If we define the period as the period of Pop names such as Andy Warhol, Peter Blake, Roy Lichtenstein, Robert Rauschenberg automatically come to mind. It is to these artists that we owe the idea that life and art fused like never before. Commercial screen printing technique, images from comic books and advertisements, iconic movie and music stars, all were sources of inspiration for the most celebrated pop art artworks. On the other hand, artists such as Joseph Kosuth, Donald Judd, Sol LeWitt, Carl Andre, Yoko Ono reshaped the notion of the object, materials, and introduced the term ephemeral closely linked to the growing scene of Happening and Performance art.
Leaving nothing sacred and promoting life which rebelled against the conservative ideas the following movements are considered as gems of the 1960s art.
The story of the 60s period could not exist without mentioning Pop Art. With its innovations, the movement is considered as the most significant period defining modern art. Using the images from mass culture and found objects, pop art artists reshaped the face of the painting by introducing a new kind of commercial aesthetics. These ideas helped to influence not only the visual art but graphic design, fashion and a certain lifestyle. The idea put forward by Andy Warhol that “In the future, everyone will be world-famous for 15 minutes”, influenced the star status of various artists of 1960s art scene and their entourage.
The challenge to the fundamental element of creative production ie. the perception of the visual stands at the root of the Op art movement. Embracing abstract and geometric art, and playing with the most basic of the art’s principles, such as line, color and contrast, Op art artists of the 60s art scene influenced the birth of Kinetic art and the growing scene of Optical Illusion art. Bridget Riley is one of the most important artists of this movement.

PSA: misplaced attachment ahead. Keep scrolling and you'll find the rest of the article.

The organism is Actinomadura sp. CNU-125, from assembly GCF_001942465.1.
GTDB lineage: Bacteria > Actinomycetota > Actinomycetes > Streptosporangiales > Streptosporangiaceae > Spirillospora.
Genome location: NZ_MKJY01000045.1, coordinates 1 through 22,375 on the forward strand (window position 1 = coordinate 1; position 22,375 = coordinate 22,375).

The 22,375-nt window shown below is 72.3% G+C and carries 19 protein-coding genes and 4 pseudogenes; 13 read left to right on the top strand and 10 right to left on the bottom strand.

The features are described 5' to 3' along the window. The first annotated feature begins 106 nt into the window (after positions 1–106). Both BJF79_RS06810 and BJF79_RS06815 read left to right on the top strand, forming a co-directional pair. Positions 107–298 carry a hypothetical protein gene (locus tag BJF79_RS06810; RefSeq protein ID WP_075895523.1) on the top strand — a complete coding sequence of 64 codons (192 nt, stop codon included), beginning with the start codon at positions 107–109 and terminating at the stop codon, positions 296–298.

Minimalism was the first art movement of international significance which originated in America. Celebrating the simplicity and reduction of its paintings it produced a new way of looking at and experiencing the artworks. The denial of the artist’s expression joined with the interest in making objects that avoided the appearance of fine art, gave birth to geometric works. Minimalist artists sought to break down the traditional notions of sculpture and painting. The repeated geometric forms, emphasis on the physical space occupied by the artwork, and the use of prefabricated industrial materials dominated the production of its famous artists, such as Donald Judd, Carl Andre, and Robert Morris.